Mount Vernon Mill No. 3 was once part of the network of mills owned by the Mount Vernon Mill Company. The village of Stone Hill, adjacent to Mill No. 3, was built around 1845 to house the growing workforce. Families housed in the cottage-like stone duplexes were brought in from surrounding rural areas by mill owners, who also built a company store, churches, a boarding house, and a school.
By the 1880s, the combined mills employed 1,600 workers. Originally erected in 1853, Mill No. 3 was expanded in 1880 as demand for cotton duck increased. More housing followed, so much so that by 1888—when Hampden and Woodberry were annexed by Baltimore City — development had exceeded well beyond the original boundaries of the mill villages.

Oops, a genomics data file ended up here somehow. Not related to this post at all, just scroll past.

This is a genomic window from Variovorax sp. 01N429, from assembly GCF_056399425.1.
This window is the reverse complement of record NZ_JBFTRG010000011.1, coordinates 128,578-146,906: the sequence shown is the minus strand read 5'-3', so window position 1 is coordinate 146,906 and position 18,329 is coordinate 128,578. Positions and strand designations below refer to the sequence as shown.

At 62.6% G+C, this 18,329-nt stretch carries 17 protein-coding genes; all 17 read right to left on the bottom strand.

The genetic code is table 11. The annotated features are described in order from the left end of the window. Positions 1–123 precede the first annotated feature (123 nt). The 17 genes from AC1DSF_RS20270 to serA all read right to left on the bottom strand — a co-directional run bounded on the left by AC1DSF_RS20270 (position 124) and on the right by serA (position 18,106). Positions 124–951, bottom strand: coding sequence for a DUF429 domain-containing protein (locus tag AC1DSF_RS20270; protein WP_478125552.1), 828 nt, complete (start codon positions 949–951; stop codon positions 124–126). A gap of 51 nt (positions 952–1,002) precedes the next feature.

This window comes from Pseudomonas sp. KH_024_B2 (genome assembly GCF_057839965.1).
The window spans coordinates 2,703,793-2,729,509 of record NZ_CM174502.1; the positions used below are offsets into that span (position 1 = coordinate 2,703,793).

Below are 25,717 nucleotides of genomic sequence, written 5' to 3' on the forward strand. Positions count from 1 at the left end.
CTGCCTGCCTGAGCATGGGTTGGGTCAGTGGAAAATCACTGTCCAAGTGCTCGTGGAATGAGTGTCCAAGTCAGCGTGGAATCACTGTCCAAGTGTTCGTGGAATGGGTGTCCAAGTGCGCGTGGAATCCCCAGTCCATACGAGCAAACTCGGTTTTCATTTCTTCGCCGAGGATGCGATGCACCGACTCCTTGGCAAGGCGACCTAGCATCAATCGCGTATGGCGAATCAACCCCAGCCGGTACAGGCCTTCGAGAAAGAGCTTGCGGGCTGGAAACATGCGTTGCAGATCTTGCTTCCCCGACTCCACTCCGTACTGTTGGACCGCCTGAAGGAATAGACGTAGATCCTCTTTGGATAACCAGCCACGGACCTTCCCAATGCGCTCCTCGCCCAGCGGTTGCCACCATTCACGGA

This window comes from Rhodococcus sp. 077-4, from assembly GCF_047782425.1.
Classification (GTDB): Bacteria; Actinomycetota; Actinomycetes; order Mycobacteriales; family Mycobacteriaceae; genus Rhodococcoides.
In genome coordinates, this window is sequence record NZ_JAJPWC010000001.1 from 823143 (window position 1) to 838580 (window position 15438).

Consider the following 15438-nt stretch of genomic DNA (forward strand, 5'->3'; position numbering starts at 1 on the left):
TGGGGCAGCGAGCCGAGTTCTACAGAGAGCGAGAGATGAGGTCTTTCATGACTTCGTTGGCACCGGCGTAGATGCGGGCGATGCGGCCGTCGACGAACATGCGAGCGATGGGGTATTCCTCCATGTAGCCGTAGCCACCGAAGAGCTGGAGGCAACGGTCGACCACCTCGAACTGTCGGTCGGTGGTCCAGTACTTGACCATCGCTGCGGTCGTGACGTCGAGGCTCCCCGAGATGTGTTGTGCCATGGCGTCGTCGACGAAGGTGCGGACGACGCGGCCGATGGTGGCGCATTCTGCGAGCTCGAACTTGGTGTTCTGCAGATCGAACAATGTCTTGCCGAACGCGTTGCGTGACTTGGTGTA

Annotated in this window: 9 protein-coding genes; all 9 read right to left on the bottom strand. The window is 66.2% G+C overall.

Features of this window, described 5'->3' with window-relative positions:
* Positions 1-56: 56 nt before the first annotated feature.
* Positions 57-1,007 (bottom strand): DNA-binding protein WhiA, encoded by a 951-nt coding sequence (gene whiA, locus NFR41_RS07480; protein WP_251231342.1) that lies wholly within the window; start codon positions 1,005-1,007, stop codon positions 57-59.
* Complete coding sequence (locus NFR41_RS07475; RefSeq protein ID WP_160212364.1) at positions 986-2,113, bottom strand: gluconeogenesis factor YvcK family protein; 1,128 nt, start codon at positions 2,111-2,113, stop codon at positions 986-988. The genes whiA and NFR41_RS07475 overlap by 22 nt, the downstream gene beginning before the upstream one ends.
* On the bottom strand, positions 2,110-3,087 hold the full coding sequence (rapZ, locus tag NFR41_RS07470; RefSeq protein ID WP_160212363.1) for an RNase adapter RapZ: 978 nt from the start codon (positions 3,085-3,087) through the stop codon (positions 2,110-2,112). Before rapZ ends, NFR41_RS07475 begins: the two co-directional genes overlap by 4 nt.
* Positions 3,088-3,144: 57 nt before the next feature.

A 1923 strike against an increase in hours with little increase in pay proved devastating for workers. Soon after, what was once Hampden’s major employer moved much of the mills’ operations to the South. The company began selling off properties, and Stone Hill families in turn were able to buy their homes from their former employers. A new generation of manufacturers moved in and repurposed the old textile mills. In 1974, Rockland Industries bought Mill No. 3, installed new looms, and produced assorted synthetic textiles.
By 1986, the mill was once again sold and redeveloped into a complex of artist studios, galleries, and commercial office space. Today, the site is home to more than seventy tenants of various occupations.